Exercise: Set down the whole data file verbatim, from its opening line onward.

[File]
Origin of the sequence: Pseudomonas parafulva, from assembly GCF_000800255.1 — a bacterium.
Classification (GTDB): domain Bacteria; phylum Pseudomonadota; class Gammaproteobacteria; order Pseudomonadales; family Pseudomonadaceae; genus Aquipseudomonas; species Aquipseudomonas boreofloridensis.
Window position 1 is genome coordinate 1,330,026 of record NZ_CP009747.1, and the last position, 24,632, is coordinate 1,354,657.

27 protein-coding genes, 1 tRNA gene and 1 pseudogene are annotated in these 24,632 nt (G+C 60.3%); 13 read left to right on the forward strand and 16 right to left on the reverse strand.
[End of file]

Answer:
Origin of the sequence: Pseudomonas parafulva, from assembly GCF_000800255.1 — a bacterium.
Classification (GTDB): domain Bacteria; phylum Pseudomonadota; class Gammaproteobacteria; order Pseudomonadales; family Pseudomonadaceae; genus Aquipseudomonas; species Aquipseudomonas boreofloridensis.
Window position 1 is genome coordinate 1,330,026 of record NZ_CP009747.1, and the last position, 24,632, is coordinate 1,354,657.

27 protein-coding genes, 1 tRNA gene and 1 pseudogene are annotated in these 24,632 nt (G+C 60.3%); 13 read left to right on the forward strand and 16 right to left on the reverse strand.